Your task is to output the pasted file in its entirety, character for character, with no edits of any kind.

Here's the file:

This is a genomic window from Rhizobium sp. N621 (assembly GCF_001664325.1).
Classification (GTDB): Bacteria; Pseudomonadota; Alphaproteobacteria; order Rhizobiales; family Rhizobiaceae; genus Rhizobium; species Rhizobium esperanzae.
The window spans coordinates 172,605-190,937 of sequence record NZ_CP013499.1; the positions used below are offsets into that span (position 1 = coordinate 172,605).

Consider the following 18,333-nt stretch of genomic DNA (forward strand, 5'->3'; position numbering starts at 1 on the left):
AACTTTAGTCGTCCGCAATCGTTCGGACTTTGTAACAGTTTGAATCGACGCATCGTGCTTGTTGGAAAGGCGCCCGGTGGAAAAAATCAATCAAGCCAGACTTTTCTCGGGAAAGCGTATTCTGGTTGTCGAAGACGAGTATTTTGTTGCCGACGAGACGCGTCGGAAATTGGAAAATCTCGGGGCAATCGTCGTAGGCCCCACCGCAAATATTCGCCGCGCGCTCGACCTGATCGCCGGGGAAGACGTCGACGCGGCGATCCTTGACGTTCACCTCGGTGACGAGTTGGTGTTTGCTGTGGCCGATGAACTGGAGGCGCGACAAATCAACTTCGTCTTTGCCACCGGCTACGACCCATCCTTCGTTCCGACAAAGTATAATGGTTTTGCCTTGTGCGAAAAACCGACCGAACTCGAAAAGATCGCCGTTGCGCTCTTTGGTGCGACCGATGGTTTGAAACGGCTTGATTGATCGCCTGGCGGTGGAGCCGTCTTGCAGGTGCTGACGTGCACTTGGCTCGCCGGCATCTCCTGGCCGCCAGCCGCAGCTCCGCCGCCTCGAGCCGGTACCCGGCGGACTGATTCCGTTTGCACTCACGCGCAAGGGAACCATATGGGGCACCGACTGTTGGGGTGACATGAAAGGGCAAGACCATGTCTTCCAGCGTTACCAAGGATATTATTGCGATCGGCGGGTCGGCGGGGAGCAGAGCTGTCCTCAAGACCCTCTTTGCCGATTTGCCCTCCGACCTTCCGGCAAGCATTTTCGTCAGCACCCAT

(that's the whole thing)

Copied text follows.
This is a genomic window from Rhizobium sp. N621 (assembly GCF_001664325.1).
Classification (GTDB): Bacteria; Pseudomonadota; Alphaproteobacteria; order Rhizobiales; family Rhizobiaceae; genus Rhizobium; species Rhizobium esperanzae.
The window spans coordinates 172,605-190,937 of sequence record NZ_CP013499.1; the positions used below are offsets into that span (position 1 = coordinate 172,605).

Consider the following 18,333-nt stretch of genomic DNA (forward strand, 5'->3'; position numbering starts at 1 on the left):
AACTTTAGTCGTCCGCAATCGTTCGGACTTTGTAACAGTTTGAATCGACGCATCGTGCTTGTTGGAAAGGCGCCCGGTGGAAAAAATCAATCAAGCCAGACTTTTCTCGGGAAAGCGTATTCTGGTTGTCGAAGACGAGTATTTTGTTGCCGACGAGACGCGTCGGAAATTGGAAAATCTCGGGGCAATCGTCGTAGGCCCCACCGCAAATATTCGCCGCGCGCTCGACCTGATCGCCGGGGAAGACGTCGACGCGGCGATCCTTGACGTTCACCTCGGTGACGAGTTGGTGTTTGCTGTGGCCGATGAACTGGAGGCGCGACAAATCAACTTCGTCTTTGCCACCGGCTACGACCCATCCTTCGTTCCGACAAAGTATAATGGTTTTGCCTTGTGCGAAAAACCGACCGAACTCGAAAAGATCGCCGTTGCGCTCTTTGGTGCGACCGATGGTTTGAAACGGCTTGATTGATCGCCTGGCGGTGGAGCCGTCTTGCAGGTGCTGACGTGCACTTGGCTCGCCGGCATCTCCTGGCCGCCAGCCGCAGCTCCGCCGCCTCGAGCCGGTACCCGGCGGACTGATTCCGTTTGCACTCACGCGCAAGGGAACCATATGGGGCACCGACTGTTGGGGTGACATGAAAGGGCAAGACCATGTCTTCCAGCGTTACCAAGGATATTATTGCGATCGGCGGGTCGGCGGGGAGCAGAGCTGTCCTCAAGACCCTCTTTGCCGATTTGCCCTCCGACCTTCCGGCAAGCATTTTCGTCAGCACCCAT